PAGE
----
Facies division based on data that have described before present the group of limestone series as lithofacies consists of three factors like physics, chemistry, and biology. They can be classified into three facies: facies A, facies B, and facies C. Facies A occupied the bottom from all these group limestone series. Megascopic characteristics fine grain and recrystallized, white brown colors, no fragment size 2mm, grain size 0.03 2mm less than 10%, matrix sup ported, compact to massive, moderate to poor porosity. From the microscopic analysis result as mudstone, wackestone (Embry and Klovan, 1971) matrix supported, sub rounded grain shape, mud carbonate in big amount and closed of pores, poor porosity. Fragments size 4mm, matrix size 0.03mm 0.2mm. Minerals dominated with mud carbonates, calcite, fossil fragment, dolomite. Organism association dominated with coral fragments (sclerectinian,and other types like cor al). Echinoid was in high percentage. Molusks and Big Foraminifera showed equal quantities. Ostracoda form was very rarely founded. Small Foraminifera form in little percentage. Facies B occupied the middle from these limestone groups.

Grey color, silt to very fine grain, not enough compact, moderate to poor porosity, freshly samples condition mostly founded, some samples were recrystallized, small amount fragments with size 2mm, shell fragments and also as matrix.

Generally grained, not compact loose, weathering process was occurred, ferrous oxide and carbonate cement present, moderate to good porosity. Microscopic analysis showed that packstone and little floatstone were dominated (Embry and Klovan, 1971). Fragments and matrix were formed by shells organism and minerals (fragments size 0.2mm - 10mm, matrix size 0.03mm 0.2mm). Recrystallized, grain supported and mud carbonate was still dominated. Rounded angu lar grain shape, moderate to poor porosity. Dominant minerals are mud carbonate, calcite fossil fragments, and dolomite.

Organism association is variety. Usually organism acts as fragments, they are coral (Sclerectinian) and Echinoid and they are also in a large percentage. Blue green algae, red algae are special characteristics for this facies. Big foraminifera (Lepidocyclina, Nummulites) and other organisms that support formed i.e. ooid, brachiopod, small foraminifera (plank tonic and bentonic), geopetal, interclast fragment, detrital fossil. We called the top of these group series as a facies C.

These facies have characteristics with fine grain to coarse grain size, brown and grey colors, recrystallized, ferrous oxide 20. GEOLOGY, MINING AND PETROLEUM ENGINEERING (ENGLISH, GERMAN) cement has indicated of weathering process, not compact compact, moderate porosity. Based on microscopic analysis dominantly these facies consist of grainstone, and a small amount of mudstone (Embry and Klovan, 1971) that indicated transportation process. Grain dominated, lithic presented, recrystallized, small amount of mud carbonate, grain supported, weathering process known from ferrous oxide cement mixed with carbonate cement, fragment size 0.1mm 1.5mm, matrix 0.03mm 0.1mm, and cement 0.03mm, relative good porosity. Grain from sedimentation process showed do minantly and significantly dropped mould organism. But some samples still could indentify big foraminifera (Spirocly peus), planktonic and bentonic foraminifera. Molusks, echinoid, brachiopod, geopetal, ooid were still existed from bot tom series. Burrowing type of mould organism was also founded. Green algae and red algae gave special characteristics for this facies. Based on similar characteristics of limestone lithology according to megascopic, microscopic analysis and also integration with physical, chemical, and biological attribute, bottom series were classified into Facies A, middle series were classified into Facies B, and Facies C for top series.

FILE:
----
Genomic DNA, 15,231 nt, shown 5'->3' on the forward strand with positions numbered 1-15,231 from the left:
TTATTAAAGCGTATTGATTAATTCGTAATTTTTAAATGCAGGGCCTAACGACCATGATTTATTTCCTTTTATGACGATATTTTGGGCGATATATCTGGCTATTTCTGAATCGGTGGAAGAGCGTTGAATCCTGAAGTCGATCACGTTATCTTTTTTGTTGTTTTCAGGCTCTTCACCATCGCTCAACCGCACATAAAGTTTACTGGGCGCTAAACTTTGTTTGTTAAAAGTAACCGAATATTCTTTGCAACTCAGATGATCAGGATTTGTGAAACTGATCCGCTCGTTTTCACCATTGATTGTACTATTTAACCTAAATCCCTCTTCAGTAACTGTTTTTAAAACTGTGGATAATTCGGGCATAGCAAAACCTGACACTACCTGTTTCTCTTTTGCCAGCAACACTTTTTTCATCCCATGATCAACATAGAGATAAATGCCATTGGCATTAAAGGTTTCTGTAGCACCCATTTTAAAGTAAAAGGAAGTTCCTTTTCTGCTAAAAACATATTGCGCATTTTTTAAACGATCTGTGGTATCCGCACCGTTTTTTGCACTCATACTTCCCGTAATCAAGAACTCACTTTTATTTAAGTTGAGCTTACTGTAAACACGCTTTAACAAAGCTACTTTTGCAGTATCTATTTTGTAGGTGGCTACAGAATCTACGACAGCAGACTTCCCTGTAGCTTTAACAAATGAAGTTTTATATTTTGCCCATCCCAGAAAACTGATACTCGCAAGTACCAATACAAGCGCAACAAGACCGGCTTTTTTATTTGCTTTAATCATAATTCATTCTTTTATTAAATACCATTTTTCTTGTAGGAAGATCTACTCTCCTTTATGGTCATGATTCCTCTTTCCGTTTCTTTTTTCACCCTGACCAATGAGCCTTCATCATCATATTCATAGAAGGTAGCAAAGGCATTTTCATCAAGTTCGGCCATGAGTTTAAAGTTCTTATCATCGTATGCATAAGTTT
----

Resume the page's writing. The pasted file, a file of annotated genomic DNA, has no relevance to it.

All of these facies have similar characteristics with depositional environment model for carbonate sedimenta tion from Wilson (1974), and depositional environment zone based on mechanism or wave energy from Irwin (1965).

Facies A have characteristics which could be classified into zone Z depositional environment (Irwin, 1965) or relative quiet wave or low mechanism energy. And also Facies A are classified into depositional environment between evaporate platform and open marine platform (Wilson, 1974). It supported with thin section analysis, that samples have wackestone (Embry and Klovan, 1971) dominated and green algae proved for characteristic in that depositional environment. There by, Facies A also could be classified into back reef zone (Wilson, 1974). Fact properties of Facies B could be classified between margin zone Z to the sea and front zone Y depositional environment (Irwin,1965) that medium to high wave or medium to high mechanism energy. The thin section analysis showed dominantly with packstone and floatstone (Embry and Klovan, 1971). Green blue algae and red algae gave more accurate information to determine that depositional envi ronment. Reef wall (Wilson, 1974) also could be classified for Facies B. Facies C attributes support to classify into last margin zone Y to the sea where high energy of mechanism is. Grainstone texture (Embry and Klovan, 1971) dominantly identified at the thin section analysis and could be classified depositional environment between organic reef and fore slope (Wilson, 1974). Supported by green blue algae and more red algae at the thin section samples analysis fixed de termine depositional environment of fore reef (Wilson, 1974). Generally limestone series in research area for vertical series consist of Facies A for bottom series, Facies B for middle series, and top series for Facies C overall have characte ristics of coursing upward. But for lateral spreading limestone Baturaja Formation didnt show significant difference.